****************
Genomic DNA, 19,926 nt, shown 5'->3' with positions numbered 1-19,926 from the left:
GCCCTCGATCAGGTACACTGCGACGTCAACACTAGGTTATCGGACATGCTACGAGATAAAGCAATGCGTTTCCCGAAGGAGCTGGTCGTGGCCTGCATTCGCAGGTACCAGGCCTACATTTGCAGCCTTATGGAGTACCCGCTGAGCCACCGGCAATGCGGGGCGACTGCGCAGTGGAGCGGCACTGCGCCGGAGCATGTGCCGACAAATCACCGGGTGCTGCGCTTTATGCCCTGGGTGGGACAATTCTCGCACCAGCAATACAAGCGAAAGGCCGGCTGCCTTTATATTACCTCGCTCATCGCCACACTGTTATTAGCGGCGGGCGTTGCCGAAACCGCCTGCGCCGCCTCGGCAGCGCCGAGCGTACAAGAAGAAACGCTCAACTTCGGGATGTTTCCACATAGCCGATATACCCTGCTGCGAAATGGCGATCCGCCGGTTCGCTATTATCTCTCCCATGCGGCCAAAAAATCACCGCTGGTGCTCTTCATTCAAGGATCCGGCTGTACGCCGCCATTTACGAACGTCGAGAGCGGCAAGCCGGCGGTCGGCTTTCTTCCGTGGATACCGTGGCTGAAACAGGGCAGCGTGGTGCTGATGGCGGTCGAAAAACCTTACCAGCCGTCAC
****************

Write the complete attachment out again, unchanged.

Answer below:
Genomic DNA, 19,926 nt, shown 5'->3' with positions numbered 1-19,926 from the left:
GCCCTCGATCAGGTACACTGCGACGTCAACACTAGGTTATCGGACATGCTACGAGATAAAGCAATGCGTTTCCCGAAGGAGCTGGTCGTGGCCTGCATTCGCAGGTACCAGGCCTACATTTGCAGCCTTATGGAGTACCCGCTGAGCCACCGGCAATGCGGGGCGACTGCGCAGTGGAGCGGCACTGCGCCGGAGCATGTGCCGACAAATCACCGGGTGCTGCGCTTTATGCCCTGGGTGGGACAATTCTCGCACCAGCAATACAAGCGAAAGGCCGGCTGCCTTTATATTACCTCGCTCATCGCCACACTGTTATTAGCGGCGGGCGTTGCCGAAACCGCCTGCGCCGCCTCGGCAGCGCCGAGCGTACAAGAAGAAACGCTCAACTTCGGGATGTTTCCACATAGCCGATATACCCTGCTGCGAAATGGCGATCCGCCGGTTCGCTATTATCTCTCCCATGCGGCCAAAAAATCACCGCTGGTGCTCTTCATTCAAGGATCCGGCTGTACGCCGCCATTTACGAACGTCGAGAGCGGCAAGCCGGCGGTCGGCTTTCTTCCGTGGATACCGTGGCTGAAACAGGGCAGCGTGGTGCTGATGGCGGTCGAAAAACCTTACCAGCCGTCAC